Every year, thousands of people are impacted by severe weather and natural disasters, such as earthquakes, tornadoes, thunderstorms, floods, hurricanes, and ice or snow storms. We can’t control when or where disaster will strike, however, we can be prepared by knowing what to do before, during, and after a severe weather event.
Before: Plan ahead! Keep an Emergency Supply Kit (Ready.gov) that includes non-perishable food, water, flashlight, radio, and batteries. Create an Emergency Plan (Ready.gov) so that everyone knows what to do in an emergency. Know where the shelter areas are at home and at work. Review your emergency evacuation routes and shelter areas so that you know where to go when an alarm is sounded. Know how to Shut Off Utilities (Ready.gov), such as power, gas, and water. Have a fire extinguisher handy; make sure everyone knows how to use it. Plan ahead!
During: Monitor Weather Forecasts (Ready.gov) and keep a lookout for darkening skies, flashes of light, and increasing wind. Close outside doors and windows, shades, and curtains. Pay close attention to building evacuation announcements and warnings to take shelter immediately when an alarm is sounded. Stay in a sheltered area until danger has passed. If there is lightning, do not use wired telephones, touch appliances, or run water. Cell phones are safe to use. Listen to a radio or television for weather updates.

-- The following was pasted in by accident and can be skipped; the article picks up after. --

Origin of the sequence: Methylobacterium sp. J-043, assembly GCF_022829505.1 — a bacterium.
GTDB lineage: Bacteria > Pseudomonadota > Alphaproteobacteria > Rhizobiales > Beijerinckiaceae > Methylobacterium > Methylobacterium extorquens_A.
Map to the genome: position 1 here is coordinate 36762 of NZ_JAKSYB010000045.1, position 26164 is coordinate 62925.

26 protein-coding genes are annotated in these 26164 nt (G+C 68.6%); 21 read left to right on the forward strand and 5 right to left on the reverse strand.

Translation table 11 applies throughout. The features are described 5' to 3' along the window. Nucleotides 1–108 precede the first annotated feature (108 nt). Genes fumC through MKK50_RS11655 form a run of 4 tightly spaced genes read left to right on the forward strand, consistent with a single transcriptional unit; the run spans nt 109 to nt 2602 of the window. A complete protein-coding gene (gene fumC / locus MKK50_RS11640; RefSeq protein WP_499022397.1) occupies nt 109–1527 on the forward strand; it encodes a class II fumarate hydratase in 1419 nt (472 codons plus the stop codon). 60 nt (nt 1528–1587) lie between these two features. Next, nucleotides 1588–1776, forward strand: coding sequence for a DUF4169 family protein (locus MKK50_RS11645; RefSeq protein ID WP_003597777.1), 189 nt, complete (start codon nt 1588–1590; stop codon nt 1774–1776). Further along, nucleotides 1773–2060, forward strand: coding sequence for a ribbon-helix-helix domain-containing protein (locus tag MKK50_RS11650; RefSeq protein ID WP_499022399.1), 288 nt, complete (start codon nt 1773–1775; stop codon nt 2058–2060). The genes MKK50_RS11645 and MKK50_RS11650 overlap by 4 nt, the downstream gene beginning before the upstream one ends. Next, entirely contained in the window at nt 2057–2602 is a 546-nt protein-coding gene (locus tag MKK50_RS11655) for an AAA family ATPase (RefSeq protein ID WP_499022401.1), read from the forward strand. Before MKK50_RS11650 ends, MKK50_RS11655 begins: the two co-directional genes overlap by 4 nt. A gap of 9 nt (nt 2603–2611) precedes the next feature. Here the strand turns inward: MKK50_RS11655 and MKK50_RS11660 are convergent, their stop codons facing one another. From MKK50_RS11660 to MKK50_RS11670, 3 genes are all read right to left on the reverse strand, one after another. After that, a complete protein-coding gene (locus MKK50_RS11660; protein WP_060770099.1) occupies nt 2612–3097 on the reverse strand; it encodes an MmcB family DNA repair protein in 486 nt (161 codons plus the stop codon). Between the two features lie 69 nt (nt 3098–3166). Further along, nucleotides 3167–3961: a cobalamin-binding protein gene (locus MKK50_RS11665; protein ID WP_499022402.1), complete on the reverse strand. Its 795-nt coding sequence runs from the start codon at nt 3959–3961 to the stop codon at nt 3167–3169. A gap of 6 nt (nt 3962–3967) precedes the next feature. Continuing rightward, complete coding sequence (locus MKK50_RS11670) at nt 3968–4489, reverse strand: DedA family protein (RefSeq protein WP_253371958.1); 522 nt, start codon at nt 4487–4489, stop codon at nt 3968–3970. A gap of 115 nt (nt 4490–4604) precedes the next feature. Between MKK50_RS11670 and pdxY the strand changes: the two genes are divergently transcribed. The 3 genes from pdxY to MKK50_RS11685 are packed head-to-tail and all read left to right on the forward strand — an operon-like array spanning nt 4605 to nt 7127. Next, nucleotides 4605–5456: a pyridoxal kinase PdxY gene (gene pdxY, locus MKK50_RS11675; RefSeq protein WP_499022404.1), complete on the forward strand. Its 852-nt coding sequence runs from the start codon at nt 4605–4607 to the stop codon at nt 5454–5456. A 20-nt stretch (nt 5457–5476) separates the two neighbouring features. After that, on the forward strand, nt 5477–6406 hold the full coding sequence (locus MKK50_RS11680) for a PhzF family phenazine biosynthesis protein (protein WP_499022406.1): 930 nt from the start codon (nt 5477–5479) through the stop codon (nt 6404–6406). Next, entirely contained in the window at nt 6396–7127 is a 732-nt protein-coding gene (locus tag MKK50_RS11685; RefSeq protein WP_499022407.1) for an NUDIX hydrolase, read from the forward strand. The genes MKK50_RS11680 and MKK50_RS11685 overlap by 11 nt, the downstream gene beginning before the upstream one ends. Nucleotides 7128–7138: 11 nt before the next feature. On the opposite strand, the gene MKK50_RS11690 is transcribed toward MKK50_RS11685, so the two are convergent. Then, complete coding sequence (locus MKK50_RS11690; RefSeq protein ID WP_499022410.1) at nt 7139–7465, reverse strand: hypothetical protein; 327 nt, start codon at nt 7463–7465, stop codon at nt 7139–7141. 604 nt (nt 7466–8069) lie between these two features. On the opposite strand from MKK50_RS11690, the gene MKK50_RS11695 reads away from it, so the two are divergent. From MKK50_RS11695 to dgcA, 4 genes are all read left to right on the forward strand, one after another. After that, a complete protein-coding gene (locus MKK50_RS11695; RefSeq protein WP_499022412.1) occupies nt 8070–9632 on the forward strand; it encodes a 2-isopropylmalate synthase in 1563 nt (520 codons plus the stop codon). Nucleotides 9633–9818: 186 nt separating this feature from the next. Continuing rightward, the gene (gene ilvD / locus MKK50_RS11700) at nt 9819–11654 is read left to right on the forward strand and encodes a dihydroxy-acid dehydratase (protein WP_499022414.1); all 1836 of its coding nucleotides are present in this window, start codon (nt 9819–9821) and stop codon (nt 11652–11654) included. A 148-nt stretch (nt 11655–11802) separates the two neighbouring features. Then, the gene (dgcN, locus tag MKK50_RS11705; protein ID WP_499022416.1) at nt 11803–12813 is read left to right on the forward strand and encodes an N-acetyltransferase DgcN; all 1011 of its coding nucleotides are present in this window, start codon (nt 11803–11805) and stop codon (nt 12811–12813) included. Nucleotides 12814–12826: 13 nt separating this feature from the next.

After: Stay off of the roads to allow passage for emergency responders; limit travel for only necessary trips. Help injured or trapped persons, but do not attempt to move anyone who is seriously injured, unless they are in immediate danger of death or further injury. Stay away from downed utility wires and treat them all as live wires – report downed wires to authorities. Flood waters may be contaminated, so don’t walk or wade into them, if at all possible. Note that only six inches of fast moving water can knock a person off their feet and cause drowning. Look for damage and hazards created by the storm and leave the area if you smell gas or chemical fumes.
Ready.gov provides detailed information on preparedness for all severe weather and natural disaster threats.